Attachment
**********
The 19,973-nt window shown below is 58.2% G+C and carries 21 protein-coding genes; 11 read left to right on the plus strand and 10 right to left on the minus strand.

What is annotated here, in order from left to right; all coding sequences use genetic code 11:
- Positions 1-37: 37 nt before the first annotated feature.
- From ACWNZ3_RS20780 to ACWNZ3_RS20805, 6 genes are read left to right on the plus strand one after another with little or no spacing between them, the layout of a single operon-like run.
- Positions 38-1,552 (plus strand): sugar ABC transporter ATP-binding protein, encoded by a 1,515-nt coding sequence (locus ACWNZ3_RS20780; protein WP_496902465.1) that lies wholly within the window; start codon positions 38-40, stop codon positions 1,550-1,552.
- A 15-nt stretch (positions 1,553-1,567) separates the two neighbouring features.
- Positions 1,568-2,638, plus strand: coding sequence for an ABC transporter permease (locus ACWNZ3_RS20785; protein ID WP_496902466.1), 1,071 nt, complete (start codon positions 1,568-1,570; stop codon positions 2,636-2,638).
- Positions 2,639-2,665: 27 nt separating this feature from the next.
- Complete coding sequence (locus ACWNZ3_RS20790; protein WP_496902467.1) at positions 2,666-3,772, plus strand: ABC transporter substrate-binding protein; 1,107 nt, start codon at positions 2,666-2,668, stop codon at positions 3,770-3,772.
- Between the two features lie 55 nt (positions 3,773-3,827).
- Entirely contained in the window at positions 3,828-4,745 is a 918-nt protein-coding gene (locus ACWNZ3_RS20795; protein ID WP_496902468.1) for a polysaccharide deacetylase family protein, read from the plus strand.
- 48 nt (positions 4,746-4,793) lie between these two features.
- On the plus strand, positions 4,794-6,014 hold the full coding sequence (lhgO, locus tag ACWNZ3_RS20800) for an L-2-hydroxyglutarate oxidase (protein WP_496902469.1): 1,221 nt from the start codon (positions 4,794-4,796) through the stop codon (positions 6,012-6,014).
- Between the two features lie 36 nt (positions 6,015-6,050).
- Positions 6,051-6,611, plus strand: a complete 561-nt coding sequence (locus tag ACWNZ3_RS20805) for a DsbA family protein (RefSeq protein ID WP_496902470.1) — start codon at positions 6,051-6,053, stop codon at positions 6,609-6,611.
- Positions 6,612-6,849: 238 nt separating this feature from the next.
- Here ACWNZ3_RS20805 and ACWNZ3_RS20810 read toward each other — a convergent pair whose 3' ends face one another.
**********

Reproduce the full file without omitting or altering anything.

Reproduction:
The 19,973-nt window shown below is 58.2% G+C and carries 21 protein-coding genes; 11 read left to right on the plus strand and 10 right to left on the minus strand.

What is annotated here, in order from left to right; all coding sequences use genetic code 11:
- Positions 1-37: 37 nt before the first annotated feature.
- From ACWNZ3_RS20780 to ACWNZ3_RS20805, 6 genes are read left to right on the plus strand one after another with little or no spacing between them, the layout of a single operon-like run.
- Positions 38-1,552 (plus strand): sugar ABC transporter ATP-binding protein, encoded by a 1,515-nt coding sequence (locus ACWNZ3_RS20780; protein WP_496902465.1) that lies wholly within the window; start codon positions 38-40, stop codon positions 1,550-1,552.
- A 15-nt stretch (positions 1,553-1,567) separates the two neighbouring features.
- Positions 1,568-2,638, plus strand: coding sequence for an ABC transporter permease (locus ACWNZ3_RS20785; protein ID WP_496902466.1), 1,071 nt, complete (start codon positions 1,568-1,570; stop codon positions 2,636-2,638).
- Positions 2,639-2,665: 27 nt separating this feature from the next.
- Complete coding sequence (locus ACWNZ3_RS20790; protein WP_496902467.1) at positions 2,666-3,772, plus strand: ABC transporter substrate-binding protein; 1,107 nt, start codon at positions 2,666-2,668, stop codon at positions 3,770-3,772.
- Between the two features lie 55 nt (positions 3,773-3,827).
- Entirely contained in the window at positions 3,828-4,745 is a 918-nt protein-coding gene (locus ACWNZ3_RS20795; protein ID WP_496902468.1) for a polysaccharide deacetylase family protein, read from the plus strand.
- 48 nt (positions 4,746-4,793) lie between these two features.
- On the plus strand, positions 4,794-6,014 hold the full coding sequence (lhgO, locus tag ACWNZ3_RS20800) for an L-2-hydroxyglutarate oxidase (protein WP_496902469.1): 1,221 nt from the start codon (positions 4,794-4,796) through the stop codon (positions 6,012-6,014).
- Between the two features lie 36 nt (positions 6,015-6,050).
- Positions 6,051-6,611, plus strand: a complete 561-nt coding sequence (locus tag ACWNZ3_RS20805) for a DsbA family protein (RefSeq protein ID WP_496902470.1) — start codon at positions 6,051-6,053, stop codon at positions 6,609-6,611.
- Positions 6,612-6,849: 238 nt separating this feature from the next.
- Here ACWNZ3_RS20805 and ACWNZ3_RS20810 read toward each other — a convergent pair whose 3' ends face one another.